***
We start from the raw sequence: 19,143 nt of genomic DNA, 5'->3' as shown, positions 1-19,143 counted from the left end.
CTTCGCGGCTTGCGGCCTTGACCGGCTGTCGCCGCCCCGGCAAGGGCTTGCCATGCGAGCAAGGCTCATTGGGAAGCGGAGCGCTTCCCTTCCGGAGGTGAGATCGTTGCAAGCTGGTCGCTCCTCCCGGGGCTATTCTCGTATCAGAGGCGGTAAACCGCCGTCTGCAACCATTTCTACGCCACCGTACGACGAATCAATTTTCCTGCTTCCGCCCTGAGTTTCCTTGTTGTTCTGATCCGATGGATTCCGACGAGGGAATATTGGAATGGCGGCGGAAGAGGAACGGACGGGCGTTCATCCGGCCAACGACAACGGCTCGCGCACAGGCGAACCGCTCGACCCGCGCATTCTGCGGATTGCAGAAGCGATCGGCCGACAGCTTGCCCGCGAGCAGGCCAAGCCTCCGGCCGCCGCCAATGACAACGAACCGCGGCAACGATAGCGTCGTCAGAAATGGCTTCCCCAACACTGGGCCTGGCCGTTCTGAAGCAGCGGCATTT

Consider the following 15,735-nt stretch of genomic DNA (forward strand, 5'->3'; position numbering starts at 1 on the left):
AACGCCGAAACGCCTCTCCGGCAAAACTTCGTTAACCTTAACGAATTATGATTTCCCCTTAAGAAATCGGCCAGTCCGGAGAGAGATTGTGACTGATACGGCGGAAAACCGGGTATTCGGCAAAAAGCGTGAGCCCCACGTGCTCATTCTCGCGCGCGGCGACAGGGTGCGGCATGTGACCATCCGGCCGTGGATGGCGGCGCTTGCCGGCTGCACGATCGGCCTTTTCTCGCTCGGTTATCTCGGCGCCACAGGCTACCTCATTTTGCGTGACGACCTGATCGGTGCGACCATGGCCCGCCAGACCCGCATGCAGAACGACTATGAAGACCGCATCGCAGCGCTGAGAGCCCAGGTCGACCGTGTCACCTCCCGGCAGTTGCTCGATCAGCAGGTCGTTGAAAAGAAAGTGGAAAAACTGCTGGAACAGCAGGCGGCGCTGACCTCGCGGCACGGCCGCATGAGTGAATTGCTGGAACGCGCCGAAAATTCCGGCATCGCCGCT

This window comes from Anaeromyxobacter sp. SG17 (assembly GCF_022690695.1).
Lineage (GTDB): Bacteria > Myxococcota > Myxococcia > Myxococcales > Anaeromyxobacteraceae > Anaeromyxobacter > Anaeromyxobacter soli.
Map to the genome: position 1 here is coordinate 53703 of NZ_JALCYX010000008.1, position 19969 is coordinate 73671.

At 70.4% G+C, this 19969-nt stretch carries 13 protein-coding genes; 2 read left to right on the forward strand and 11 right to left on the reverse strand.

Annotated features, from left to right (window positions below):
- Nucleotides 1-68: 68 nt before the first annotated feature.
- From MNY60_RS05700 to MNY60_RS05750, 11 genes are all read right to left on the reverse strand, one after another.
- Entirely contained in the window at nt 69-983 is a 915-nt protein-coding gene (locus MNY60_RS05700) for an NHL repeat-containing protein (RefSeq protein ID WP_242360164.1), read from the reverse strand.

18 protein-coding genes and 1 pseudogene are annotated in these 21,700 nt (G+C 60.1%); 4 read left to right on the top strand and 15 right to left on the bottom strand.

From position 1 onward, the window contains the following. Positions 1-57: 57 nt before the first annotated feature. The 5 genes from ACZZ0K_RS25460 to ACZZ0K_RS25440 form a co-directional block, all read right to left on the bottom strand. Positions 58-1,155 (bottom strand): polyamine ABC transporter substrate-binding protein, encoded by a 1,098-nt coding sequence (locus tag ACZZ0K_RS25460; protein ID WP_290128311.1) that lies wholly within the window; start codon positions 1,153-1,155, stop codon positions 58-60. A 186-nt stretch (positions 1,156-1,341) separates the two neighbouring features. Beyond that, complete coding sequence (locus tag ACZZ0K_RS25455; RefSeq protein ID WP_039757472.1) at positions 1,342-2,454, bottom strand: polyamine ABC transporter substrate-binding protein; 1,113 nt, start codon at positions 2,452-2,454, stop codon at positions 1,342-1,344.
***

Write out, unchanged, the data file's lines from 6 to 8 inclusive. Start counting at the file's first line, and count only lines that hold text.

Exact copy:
Lineage (GTDB): Bacteria > Myxococcota > Myxococcia > Myxococcales > Anaeromyxobacteraceae > Anaeromyxobacter > Anaeromyxobacter soli.
Map to the genome: position 1 here is coordinate 53703 of NZ_JALCYX010000008.1, position 19969 is coordinate 73671.

At 70.4% G+C, this 19969-nt stretch carries 13 protein-coding genes; 2 read left to right on the forward strand and 11 right to left on the reverse strand.